Growing and eating fresh garden food is at the top of my list for best life experiences. It is the whole experience of planning and designing the garden, the rewarding labor of planting, the patience in watching it grow and the joy of harvesting the fruits of my labor and patience. It is without a doubt the flavor of fresh food that satisfies and turns me on, knowing that the natural sugars called mannose is both responsible for the sweet taste, and also the deliverance of vital nutrients to the body. The markets are full of beautiful and colorful organic produce, but they are devoid of the like-giving mannose that dissipates after 48 hours of being harvested. The beneficial satisfaction of fresh garden food not only includes real flavor and better health, but also increases our awareness and appreciation of the dedicated, hard work by small market farmers to provide us with tasty, healthy produce.

There is nothing like fresh herbs to expand and complement the flavor of fresh garden food. My mandala herb garden has grown robustly beyond its borders, and I am now having to cut it back to make dried herbs and teas. I have an abundance of parsley, marjoram, rosemary, lemon balm, sage, thyme, oregano, curry, bay leaf, basil and mint to last a long time. I just love cooking with fresh herbs, and the health benefits of herbs are too long to list now.

I started cabbage, cauliflower, pepper and tomato seedlings early this season so these were the first to pop in the garden. I ate cabbage and cauliflower for a month until I resigned to freezing the last batches. Besides loving to eat these cruciferous veggies, I love their whole growing structure that resembles a piece of art.


As a painter and lover of color, I tend to design my veggie garden with color contrast in mind. This red leaf lettuce against the deep bronze fennel is a smashing hit.

bronze fennel

I had a pack of Indigo Rose tomatoes that I had never grown so it was time. I started all my toms as seedlings, without marking them very well, so they all got planted together. Now they are a colorful mix of red, green, yellow and the indigo rose that turned out to be very striking.

blue tomatoes

My beans have been equally colorful with green, yellow, purple and the Dragon bean that is pale yellow and purple. The Dragon and purple beans are exotic with a distinctive flavor that cannot touch store bought beans.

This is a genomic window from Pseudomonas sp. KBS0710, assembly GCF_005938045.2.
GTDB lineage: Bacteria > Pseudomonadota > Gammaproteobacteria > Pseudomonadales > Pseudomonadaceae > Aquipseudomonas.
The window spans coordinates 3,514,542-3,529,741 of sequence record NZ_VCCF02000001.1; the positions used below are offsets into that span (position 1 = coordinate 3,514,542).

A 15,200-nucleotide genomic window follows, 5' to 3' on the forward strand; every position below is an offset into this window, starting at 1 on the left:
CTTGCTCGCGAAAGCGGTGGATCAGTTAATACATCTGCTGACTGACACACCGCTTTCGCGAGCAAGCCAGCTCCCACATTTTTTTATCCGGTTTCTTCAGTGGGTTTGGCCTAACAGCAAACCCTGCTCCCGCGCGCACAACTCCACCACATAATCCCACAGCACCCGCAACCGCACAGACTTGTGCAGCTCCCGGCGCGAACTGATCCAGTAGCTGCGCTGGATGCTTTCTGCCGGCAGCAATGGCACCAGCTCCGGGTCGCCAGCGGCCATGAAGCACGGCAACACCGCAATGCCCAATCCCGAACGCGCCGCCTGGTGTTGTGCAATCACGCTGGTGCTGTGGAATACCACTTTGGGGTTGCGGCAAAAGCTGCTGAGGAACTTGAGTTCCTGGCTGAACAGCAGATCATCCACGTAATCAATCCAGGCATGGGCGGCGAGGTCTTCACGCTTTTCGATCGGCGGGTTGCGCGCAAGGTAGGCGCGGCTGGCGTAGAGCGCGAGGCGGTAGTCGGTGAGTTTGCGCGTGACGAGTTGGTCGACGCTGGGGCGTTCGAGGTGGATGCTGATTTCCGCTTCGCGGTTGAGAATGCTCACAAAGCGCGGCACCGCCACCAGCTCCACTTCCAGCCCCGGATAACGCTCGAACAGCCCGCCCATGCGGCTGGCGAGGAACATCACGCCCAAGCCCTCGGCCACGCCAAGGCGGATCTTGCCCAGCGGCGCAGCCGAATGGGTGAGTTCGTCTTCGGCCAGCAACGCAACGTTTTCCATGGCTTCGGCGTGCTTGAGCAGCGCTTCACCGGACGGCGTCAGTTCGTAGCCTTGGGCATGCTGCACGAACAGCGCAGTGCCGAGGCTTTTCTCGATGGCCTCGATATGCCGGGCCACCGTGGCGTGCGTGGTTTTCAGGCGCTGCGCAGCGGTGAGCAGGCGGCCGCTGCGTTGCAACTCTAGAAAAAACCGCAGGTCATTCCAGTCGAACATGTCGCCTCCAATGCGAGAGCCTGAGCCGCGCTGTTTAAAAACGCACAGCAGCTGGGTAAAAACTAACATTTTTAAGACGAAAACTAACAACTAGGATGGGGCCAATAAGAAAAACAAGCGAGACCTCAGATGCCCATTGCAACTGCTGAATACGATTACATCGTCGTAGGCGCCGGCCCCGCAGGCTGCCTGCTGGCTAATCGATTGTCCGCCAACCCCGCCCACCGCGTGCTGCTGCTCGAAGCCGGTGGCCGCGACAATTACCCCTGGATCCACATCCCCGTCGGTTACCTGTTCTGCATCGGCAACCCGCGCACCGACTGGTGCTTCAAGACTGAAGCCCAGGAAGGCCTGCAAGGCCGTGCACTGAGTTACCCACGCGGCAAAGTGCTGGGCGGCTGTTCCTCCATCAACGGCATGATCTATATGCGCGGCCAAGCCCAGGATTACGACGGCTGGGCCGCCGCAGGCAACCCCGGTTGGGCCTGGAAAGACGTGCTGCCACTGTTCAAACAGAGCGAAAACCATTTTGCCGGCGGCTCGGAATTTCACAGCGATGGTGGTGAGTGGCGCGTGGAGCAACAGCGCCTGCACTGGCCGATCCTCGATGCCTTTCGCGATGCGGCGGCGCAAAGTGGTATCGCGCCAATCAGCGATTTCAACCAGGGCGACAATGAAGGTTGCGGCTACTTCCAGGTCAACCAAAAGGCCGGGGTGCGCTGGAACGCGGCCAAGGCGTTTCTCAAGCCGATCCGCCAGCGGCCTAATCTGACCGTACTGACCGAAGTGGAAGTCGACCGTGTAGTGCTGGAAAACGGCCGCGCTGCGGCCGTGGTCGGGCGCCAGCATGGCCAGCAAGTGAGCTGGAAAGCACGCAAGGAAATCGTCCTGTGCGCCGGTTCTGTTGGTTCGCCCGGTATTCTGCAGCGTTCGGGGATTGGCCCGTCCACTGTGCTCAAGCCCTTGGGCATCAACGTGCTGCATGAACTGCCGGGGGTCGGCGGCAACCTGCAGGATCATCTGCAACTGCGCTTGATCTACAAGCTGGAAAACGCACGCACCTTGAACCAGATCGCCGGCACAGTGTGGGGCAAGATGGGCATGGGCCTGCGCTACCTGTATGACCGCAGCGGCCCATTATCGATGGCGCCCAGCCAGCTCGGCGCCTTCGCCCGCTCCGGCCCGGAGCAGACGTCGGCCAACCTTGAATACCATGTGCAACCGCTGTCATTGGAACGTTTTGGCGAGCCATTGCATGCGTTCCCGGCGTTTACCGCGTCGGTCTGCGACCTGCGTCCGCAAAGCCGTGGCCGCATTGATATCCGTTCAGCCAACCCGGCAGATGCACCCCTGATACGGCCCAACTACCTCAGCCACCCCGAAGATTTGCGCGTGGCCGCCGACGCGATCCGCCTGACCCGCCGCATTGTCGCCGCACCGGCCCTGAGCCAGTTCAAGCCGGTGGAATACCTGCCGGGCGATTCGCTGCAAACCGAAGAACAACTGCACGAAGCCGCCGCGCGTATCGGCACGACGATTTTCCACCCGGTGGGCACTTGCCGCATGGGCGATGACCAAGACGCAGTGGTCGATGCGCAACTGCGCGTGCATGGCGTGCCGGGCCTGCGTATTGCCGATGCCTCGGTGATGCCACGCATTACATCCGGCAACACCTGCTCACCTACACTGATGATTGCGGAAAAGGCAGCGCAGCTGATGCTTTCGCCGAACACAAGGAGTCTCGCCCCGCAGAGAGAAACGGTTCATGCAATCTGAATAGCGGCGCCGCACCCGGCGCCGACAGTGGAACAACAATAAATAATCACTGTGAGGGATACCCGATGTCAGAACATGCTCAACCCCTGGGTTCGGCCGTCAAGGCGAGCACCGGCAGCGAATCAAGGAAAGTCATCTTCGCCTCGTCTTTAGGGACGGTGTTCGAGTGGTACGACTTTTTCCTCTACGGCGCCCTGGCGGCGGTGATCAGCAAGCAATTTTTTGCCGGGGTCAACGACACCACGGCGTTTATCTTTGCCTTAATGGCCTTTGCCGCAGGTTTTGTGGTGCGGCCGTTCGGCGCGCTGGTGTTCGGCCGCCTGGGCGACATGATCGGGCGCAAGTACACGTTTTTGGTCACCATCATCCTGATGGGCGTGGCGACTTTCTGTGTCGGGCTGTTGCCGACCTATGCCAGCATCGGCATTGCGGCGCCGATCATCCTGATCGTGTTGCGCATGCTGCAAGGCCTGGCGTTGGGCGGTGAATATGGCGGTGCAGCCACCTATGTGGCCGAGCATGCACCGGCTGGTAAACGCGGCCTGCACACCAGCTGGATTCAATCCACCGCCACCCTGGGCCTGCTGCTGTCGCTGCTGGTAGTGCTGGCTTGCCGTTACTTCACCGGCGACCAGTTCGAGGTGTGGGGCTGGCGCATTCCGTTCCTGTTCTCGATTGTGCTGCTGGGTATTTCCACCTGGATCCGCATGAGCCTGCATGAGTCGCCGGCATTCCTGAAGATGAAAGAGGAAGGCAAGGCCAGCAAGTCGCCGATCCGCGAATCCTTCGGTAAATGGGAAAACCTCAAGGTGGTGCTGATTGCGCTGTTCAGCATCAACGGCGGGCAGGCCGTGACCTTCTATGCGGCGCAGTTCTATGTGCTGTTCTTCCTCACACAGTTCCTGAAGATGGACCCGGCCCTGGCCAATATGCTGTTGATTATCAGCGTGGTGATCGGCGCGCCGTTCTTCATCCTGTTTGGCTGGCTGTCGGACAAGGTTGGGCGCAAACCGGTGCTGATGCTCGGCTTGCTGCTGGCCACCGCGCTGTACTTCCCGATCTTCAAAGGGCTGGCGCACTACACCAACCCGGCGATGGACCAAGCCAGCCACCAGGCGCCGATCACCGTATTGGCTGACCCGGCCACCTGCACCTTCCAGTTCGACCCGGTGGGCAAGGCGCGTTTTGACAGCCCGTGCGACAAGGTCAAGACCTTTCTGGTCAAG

garden beans

We cannot grow apricots here in Florida, so I decided to plant some Loquat trees that are the closest thing to apricots. To my surprise, I like the loquats as much as apricots. The loquat fruit is not as soft as an apricot, but it bursts with a crunch and sweet, more tangy flavor. It is also a lovely tree with strong structure.

loquat tree

I planted three varieties of Muscadine grapes to grace my homemade arch, and they are steadily climbing as healthy vines. I already have some grape clusters. I really enjoy wine, but I have no clue as to how to make it.


I expanded the kitchen orchard to capacity, adding another banana, plantain, a grapefruit tree and more figs. Soon I will plant my long time potted Meyers Lemon and Key Lime trees to the sides of the arch. All kinds of flowers and medicinal herbs are growing in the under-story beneath banana, papaya, mango, loquat, blood orange, chaya, guava, feijoa and pomegranate trees. I cannot wait for this orchard to grow, fill out and become a magical place to enter through my grapevine-covered arch.

garden arch

The winter veggie growing season here in Florida is slowing down now. I will enjoy my fresh garden food for another two months, and by July 4th, the veggie beds will take a rest until late fall. Summer in this tropical paradise is the time for abundant fruits and flowers. Avocados, mangos, papayas, guavas, pineapples, pomegranates, loquats, bananas, coconuts, grapes, berries and cherries of all kinds abound. The summertime air is filled with the fragrance of frangipani, gardenia, ginger, jasmine, magnolia, tuberose and so many flowering plants, vines and trees. I have planted my first strawberries and blueberries, and hope the visiting wildlife will share them with me when they are ripe and full.